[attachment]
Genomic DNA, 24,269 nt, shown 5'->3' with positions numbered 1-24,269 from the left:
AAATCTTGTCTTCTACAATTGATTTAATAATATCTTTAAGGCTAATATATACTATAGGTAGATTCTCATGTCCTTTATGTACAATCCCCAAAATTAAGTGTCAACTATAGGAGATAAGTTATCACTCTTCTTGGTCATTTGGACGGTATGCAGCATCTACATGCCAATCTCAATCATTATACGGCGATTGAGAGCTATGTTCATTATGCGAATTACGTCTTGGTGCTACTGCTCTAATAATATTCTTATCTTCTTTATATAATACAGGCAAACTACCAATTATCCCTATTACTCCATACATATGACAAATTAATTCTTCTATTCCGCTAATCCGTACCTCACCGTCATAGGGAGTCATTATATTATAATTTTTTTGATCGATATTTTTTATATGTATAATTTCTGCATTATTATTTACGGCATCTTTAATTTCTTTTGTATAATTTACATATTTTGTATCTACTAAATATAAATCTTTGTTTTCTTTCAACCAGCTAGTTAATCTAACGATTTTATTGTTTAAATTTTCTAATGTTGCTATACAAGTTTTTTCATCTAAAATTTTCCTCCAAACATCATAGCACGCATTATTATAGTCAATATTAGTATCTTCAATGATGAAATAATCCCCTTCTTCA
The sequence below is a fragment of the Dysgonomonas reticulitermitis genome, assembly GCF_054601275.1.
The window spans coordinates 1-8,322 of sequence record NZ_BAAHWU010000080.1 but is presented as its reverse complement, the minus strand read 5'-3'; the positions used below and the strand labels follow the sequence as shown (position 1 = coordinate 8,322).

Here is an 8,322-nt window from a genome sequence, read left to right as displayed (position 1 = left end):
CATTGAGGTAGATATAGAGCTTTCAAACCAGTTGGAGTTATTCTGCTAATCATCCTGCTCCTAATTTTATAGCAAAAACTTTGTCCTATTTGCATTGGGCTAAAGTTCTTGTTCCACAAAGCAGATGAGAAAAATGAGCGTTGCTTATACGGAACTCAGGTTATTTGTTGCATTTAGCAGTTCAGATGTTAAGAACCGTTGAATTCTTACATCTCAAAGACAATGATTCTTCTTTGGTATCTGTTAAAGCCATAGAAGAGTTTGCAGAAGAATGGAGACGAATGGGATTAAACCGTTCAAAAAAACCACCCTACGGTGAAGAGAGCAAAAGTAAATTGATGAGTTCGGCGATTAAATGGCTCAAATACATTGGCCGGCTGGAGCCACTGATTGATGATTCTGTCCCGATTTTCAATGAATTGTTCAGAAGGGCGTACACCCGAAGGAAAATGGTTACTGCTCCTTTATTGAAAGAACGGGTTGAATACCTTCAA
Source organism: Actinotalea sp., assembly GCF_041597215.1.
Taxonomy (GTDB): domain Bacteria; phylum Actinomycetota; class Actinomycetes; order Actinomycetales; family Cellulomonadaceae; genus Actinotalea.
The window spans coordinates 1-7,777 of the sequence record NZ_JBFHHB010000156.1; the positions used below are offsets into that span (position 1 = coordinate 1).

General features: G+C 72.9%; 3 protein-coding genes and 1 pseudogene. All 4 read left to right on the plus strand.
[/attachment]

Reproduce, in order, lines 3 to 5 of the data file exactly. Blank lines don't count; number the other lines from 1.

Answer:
The sequence below is a fragment of the Dysgonomonas reticulitermitis genome, assembly GCF_054601275.1.
The window spans coordinates 1-8,322 of sequence record NZ_BAAHWU010000080.1 but is presented as its reverse complement, the minus strand read 5'-3'; the positions used below and the strand labels follow the sequence as shown (position 1 = coordinate 8,322).

Here is an 8,322-nt window from a genome sequence, read left to right as displayed (position 1 = left end):